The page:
Eight Styles Of Indian Classical Dance
Posted by Deepak Shetty on March 17, 2009
India has a very rich tradition of classical dance. Each form has its own specialty & grace, along with a set pattern of costumes & make-up. Today the acknowledged classical styles are:
Bharatanatyam is a classic dance form originating in Tamil Nadu, a state in South India and is the known as the Indian National Dance. This dance form is a 20th century reconstruction of Cathir, the art of temple dancers. Cathir in turn, is derived from ancient dance forms. Bharatanatyam is usually accompanied by the classical Carnatic music. Bharatanatyam is considered to be a fire-dance — the mystic manifestation of the metaphysical element of fire in the human body. The movements of an authentic Bharatanatyam dancer resemble the movements of a dancing flame
Kathak, originated from northern India. This dance form traces its origins to the the nomadic bards of ancient northern India, known as Kathaks, or story tellers. These bards, performing in village squares and temple courtyards, mostly specialized in recounting mythological and moral tales from the scriptures, and embellished their recitals with hand gestures and facial expressions. It was quintessential theatre, using instrumental and vocal music along with stylized gestures, to enliven the stories.
Kathakali is a highly stylised classical Indian dance-drama noted for its attractive make-up of characters, their elaborate costumes, detailed gestures and well-defined body movements presented in tune with the anchor playback music and complementary percussion. It originated in the country’s southern state of Kerala during the 16th century AD, approximately between 1555 and 1605, and has been updated over the years with improved looks, refined gestures and added themes besides more ornate singing and precise drumming.
Kuchipudi (pronounced as ‘Koochipoodi’) is a Classical Indian dance form from Andhra Pradesh, a state of South India. The movements in Kuchipudi are quicksilver and scintillating, rounded and fleet-footed .Specifically there is the Tarangam of Kuchipudi which is unique in that the dancer must dance upon a brass plate, placing the feet upon the raised edges. The dancer moves the plate with much balance as the indiviudal is traditionally dancing on the plate with two diyas (small oil-burning candles) in his or her hands while balncing a “kundi” (small vessel) containing water on their head. At the end of the dance, typically, the dancer extinguishes the candles and washes his or her hands with the water from the vessel.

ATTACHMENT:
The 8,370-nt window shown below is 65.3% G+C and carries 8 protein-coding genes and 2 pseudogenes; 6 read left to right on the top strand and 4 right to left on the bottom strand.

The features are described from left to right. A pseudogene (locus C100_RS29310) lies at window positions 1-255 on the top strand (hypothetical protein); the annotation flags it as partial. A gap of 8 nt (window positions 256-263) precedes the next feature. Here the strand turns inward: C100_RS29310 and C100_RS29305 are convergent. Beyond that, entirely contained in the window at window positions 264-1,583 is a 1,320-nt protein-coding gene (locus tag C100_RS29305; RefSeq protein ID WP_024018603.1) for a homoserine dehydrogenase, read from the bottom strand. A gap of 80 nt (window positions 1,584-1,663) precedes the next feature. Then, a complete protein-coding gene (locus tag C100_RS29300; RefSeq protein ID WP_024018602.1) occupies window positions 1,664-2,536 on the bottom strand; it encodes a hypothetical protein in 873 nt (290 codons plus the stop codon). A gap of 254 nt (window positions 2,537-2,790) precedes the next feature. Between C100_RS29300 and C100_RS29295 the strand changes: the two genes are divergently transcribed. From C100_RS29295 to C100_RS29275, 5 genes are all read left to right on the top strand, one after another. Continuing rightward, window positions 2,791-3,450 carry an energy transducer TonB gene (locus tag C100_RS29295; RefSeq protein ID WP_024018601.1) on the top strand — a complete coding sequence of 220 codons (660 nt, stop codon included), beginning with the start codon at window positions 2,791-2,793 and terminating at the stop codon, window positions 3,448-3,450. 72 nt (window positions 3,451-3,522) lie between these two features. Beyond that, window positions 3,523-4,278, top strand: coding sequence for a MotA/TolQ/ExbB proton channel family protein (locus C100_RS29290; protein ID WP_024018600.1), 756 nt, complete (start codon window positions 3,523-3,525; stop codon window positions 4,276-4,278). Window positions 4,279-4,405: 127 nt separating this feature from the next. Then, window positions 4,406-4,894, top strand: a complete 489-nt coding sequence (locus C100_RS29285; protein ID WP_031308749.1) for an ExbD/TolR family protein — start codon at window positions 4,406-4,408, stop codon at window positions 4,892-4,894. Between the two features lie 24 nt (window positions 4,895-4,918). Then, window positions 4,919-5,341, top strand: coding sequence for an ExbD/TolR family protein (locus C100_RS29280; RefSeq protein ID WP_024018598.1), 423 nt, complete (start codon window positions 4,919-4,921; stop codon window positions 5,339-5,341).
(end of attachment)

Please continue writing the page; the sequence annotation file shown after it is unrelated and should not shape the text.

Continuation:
Manipuri dance is one of the major Indian classical dance forms. It originates from Manipur, a state in north-eastern India on the border with Myanmar (also known as Burma). The traditional Manipuri dance style embodies delicate, lyrical and graceful movements. The feet move is viewed as part of a composite movement of the whole body. The dancer’s feet are neither put down nor lifted up at the precise rhythmic points of the music but rather slightly earlier or later to express the same rhythmic points most effectively
Mohiniyattam is a traditional South Indian dance form Kerala, India. It is a very graceful dance meant to be performed as a solo recital by women. The term Mohiniyattam comes from the words “Mohini” meaning a woman who enchants onlookers and “aattam” meaning graceful and sensuous body movements. The word “Mohiniyattam” literally means “dance of the enchantress”.
Odissi is one of the classical dance forms of India.originates from the state of Orissa, in eastern India.The classic treatise of Indian dance, Natya Shastra, refers to it as Odra-Magadhi.It is particularly distinguished from other classical Indian dance forms by the importance it places upon the tribhangi (literally: three parts break), the independent movement of head, chest and pelvis, and upon the basic square stance known as chauka.
Sattriya the core of Sattriya Nritya has usually been mythological stories. This was an artistic way of presenting mythological teachings to the people in an accessible, immediate, and enjoyable manner. Traditionally, Sattriya was performed only by bhokots (male monks) in monasteries as a part of their daily rituals or to mark special festivals. Today, in addition to this practice, Sattriya is also performed on stage by men and women who are not members of the sattras, on themes not merely mythological.
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